We’re all in this together

March 1st, 2014
2021 Michele Siqueiros 250x250(1)
Michele Siqueiros

February 28, 2014 | Written by: Michele Siqueiros, Executive Director, Campaign for College Opportunity

Every Valentine’s Day my mom would do something very special for me. A new teddy bear, a Valentine mug, a balloon, and a card that would tell me how much she loved me. Today, I keep that tradition alive with my own children. But perhaps the biggest way my mom showed her love was letting me leave home and go to college.

My mom knew that if I earned a college degree a whole world of opportunity would open up. She had originally expected that I would live with her until I married so letting me go for college was a big act of love for her. My mom didn’t need a major research report to tell her there was value in a college education, or that there was a big payoff for California if it invested in sending me to college. She just knew, and she was right.

That’s why I love higher education. It changed my life and the lives of my family. That’s also why it angers and disappoints me that the door to college opportunity is closed to so many California students and disproportionately to low-income, underrepresented students.

This month I had the opportunity to speak at a Zocalo townhall on how our higher education system can be more inclusive of underrepresented groups. I made it a point to share how important it is to everyone—whether Black, Latino, Asian, White, young or old—that more students go to and complete college. Our collective future is directly tied to who graduates from college today. One more college graduate means one more person who doesn’t have to live in poverty, one more person who is financially independent and does not rely on the state’s social services, and one more person to contribute to the workforce and economy. We are all linked together.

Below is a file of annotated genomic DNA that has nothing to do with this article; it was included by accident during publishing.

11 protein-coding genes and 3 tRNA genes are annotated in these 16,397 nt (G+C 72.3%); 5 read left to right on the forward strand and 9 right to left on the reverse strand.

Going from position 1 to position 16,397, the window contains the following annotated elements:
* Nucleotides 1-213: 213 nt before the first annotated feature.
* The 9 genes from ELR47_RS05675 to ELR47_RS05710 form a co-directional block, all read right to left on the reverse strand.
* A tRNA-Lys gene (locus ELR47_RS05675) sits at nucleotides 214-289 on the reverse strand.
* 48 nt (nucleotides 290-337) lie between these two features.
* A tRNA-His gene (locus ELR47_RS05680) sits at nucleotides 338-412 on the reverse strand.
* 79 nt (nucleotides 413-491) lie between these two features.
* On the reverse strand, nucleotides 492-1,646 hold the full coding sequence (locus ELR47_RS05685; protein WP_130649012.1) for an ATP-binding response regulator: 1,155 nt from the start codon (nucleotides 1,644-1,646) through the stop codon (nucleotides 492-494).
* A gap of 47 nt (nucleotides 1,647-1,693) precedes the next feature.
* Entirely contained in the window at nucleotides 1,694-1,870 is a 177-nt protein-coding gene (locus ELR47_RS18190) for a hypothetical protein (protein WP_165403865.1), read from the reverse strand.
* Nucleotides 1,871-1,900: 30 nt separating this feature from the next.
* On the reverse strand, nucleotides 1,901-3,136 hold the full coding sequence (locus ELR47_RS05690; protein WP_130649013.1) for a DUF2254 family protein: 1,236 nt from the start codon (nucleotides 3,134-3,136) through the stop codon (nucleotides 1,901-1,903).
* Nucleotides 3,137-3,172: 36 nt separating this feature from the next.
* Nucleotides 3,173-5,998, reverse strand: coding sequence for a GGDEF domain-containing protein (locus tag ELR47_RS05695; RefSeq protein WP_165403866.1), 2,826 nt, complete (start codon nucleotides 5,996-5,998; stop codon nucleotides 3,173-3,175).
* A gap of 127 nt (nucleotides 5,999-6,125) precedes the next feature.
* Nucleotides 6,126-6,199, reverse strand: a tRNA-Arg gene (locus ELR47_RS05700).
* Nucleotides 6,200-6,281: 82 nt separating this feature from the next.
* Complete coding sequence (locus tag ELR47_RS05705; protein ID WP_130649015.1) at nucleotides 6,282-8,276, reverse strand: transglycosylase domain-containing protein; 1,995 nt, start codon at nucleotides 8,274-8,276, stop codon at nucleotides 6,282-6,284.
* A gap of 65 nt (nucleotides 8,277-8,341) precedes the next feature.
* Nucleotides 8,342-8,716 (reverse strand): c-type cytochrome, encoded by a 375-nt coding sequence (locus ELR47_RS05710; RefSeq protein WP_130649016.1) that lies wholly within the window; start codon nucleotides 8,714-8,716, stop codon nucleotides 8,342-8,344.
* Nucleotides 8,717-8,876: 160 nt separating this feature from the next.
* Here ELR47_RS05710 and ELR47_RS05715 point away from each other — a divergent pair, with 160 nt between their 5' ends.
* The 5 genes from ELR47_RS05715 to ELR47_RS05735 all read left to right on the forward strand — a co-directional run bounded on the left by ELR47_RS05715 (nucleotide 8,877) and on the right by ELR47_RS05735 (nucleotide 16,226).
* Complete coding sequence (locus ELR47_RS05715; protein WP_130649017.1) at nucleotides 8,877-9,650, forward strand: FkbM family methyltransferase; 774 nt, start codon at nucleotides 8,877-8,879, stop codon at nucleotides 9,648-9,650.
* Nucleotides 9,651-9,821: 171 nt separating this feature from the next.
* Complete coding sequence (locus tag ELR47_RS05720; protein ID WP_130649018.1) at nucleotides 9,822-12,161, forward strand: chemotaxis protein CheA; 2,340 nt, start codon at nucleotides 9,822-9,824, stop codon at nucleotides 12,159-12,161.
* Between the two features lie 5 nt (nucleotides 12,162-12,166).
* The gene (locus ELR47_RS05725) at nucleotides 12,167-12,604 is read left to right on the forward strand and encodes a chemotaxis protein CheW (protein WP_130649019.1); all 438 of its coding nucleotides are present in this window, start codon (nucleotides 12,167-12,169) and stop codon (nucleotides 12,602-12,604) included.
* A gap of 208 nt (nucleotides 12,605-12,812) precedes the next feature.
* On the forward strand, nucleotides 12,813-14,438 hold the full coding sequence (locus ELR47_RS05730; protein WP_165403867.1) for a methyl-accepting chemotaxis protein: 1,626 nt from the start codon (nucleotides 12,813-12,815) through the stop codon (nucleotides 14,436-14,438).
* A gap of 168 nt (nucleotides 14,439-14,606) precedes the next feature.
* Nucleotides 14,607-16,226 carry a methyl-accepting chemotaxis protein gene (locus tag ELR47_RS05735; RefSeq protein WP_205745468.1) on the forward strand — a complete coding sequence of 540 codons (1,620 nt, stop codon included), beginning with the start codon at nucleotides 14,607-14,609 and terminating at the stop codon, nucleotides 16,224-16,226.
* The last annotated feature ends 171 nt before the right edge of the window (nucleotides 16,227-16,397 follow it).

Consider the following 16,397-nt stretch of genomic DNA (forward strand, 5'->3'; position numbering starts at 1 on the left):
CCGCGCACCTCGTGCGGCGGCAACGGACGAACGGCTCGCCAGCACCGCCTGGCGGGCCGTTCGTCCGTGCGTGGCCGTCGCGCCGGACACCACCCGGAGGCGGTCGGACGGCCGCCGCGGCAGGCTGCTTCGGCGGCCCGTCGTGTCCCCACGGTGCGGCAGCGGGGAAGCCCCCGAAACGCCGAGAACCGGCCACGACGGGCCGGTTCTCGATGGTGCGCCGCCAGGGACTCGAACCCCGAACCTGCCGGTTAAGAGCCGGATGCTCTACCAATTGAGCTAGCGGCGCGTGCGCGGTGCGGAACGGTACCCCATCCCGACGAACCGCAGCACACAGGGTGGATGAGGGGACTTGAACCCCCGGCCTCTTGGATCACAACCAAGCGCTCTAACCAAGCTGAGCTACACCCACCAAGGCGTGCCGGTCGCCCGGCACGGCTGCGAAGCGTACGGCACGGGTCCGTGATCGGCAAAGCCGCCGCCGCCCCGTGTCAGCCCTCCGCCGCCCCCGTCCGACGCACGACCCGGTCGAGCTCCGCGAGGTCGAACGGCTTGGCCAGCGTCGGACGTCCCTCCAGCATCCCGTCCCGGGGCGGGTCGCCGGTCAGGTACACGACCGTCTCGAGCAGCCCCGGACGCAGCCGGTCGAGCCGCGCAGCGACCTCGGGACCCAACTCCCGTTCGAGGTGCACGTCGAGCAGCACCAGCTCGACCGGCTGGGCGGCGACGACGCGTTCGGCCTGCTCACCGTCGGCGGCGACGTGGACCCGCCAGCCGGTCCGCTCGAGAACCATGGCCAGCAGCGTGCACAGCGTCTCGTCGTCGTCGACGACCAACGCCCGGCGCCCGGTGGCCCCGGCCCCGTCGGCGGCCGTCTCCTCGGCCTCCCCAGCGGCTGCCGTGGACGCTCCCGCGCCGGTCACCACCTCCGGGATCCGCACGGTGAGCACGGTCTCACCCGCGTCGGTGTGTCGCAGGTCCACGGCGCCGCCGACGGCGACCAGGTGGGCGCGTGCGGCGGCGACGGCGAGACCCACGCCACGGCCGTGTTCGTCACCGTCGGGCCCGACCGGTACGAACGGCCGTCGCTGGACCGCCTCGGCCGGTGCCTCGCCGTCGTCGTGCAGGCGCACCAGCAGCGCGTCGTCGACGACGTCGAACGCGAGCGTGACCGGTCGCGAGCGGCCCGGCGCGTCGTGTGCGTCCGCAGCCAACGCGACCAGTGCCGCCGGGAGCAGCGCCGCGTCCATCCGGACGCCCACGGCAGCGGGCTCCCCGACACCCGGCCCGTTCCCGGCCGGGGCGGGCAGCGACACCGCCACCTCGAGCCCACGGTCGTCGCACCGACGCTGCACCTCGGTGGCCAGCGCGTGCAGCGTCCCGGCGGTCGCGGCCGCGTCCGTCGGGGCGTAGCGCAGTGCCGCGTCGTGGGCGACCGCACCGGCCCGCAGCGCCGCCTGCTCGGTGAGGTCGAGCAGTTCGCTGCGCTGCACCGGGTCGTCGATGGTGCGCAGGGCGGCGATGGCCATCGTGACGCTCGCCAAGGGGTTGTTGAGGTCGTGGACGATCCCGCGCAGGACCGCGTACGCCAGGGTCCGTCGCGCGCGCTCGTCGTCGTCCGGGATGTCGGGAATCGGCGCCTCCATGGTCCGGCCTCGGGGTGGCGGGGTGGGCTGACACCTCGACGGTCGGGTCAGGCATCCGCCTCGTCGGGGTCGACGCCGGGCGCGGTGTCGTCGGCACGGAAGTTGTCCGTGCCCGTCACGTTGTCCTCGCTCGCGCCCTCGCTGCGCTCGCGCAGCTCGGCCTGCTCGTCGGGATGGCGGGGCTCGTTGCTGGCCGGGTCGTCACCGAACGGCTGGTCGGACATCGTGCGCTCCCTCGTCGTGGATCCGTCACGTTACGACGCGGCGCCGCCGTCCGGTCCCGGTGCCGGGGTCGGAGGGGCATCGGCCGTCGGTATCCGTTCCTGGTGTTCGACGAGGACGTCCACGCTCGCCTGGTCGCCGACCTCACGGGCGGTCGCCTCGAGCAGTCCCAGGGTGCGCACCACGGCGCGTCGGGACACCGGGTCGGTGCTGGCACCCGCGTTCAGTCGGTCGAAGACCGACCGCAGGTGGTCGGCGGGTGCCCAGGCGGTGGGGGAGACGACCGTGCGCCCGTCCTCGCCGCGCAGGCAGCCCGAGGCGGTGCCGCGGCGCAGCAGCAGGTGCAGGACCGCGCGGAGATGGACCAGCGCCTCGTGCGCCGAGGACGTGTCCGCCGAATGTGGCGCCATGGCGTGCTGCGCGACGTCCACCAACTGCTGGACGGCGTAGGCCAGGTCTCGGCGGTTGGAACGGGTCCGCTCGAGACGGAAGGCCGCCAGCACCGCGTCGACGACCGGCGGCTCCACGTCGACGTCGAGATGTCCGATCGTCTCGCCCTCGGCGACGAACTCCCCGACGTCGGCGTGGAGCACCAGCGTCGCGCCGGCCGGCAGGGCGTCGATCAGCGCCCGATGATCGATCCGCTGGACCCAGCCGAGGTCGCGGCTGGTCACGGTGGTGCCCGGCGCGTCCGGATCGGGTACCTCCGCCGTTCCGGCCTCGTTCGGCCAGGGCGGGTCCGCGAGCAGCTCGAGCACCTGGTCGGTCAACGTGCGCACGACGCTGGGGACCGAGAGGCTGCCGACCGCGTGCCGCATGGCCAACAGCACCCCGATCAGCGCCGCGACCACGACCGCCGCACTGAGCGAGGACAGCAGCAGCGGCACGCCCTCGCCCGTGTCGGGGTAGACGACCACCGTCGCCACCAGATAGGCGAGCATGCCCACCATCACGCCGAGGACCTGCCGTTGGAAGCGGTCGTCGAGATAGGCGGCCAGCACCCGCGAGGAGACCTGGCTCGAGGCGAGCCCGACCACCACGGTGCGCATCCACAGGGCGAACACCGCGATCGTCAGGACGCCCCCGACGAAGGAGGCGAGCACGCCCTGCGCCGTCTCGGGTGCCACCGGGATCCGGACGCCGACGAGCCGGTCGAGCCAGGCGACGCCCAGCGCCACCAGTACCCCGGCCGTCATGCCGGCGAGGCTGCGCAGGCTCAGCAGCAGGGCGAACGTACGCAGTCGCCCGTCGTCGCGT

The recent celebration of Black History Month further highlights this point. We recognize the accomplishments of so many Black Americans who collectively, continue to move forward our nation. But we all know there is so much more to do. The announcement of President Obama’s My Brother’s Keeper initiative is an encouraging commitment from our nation’s highest office to “build ladders of opportunity and unlock the full potential of boys and young men of color.” We pledge to do our part by ensuring boys and men of color in California benefit from the promise of college opportunity.

We have a lot to accomplish and we cannot accomplish it all if we do not work together. We have opportunity gaps to close, remediation rates to lower, and efforts to scale, to ensure that more underrepresented students go to and graduate college. As Dr. Martin Luther King Jr. said, “The time is always right to do what is right.” In this month’s newsletter, there are plenty of policy recommendations that hold the promise of “righting” the path. We hope you won’t stop at reading about them, but that you will join the fight to help more students cross the graduation stage.

About the Author:

Michele Siqueiros is the Executive Director of the Campaign for College Opportunity.

To read her complete bio, click here. Follow her on Twitter @MSCollegeOpp